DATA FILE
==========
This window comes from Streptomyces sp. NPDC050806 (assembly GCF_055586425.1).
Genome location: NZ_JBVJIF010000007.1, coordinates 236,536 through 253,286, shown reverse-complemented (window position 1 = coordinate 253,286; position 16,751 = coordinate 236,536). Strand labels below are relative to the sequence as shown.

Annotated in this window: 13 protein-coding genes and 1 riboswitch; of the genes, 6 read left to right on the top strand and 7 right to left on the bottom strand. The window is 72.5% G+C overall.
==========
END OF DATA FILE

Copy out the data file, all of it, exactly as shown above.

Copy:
This window comes from Streptomyces sp. NPDC050806 (assembly GCF_055586425.1).
Genome location: NZ_JBVJIF010000007.1, coordinates 236,536 through 253,286, shown reverse-complemented (window position 1 = coordinate 253,286; position 16,751 = coordinate 236,536). Strand labels below are relative to the sequence as shown.

Annotated in this window: 13 protein-coding genes and 1 riboswitch; of the genes, 6 read left to right on the top strand and 7 right to left on the bottom strand. The window is 72.5% G+C overall.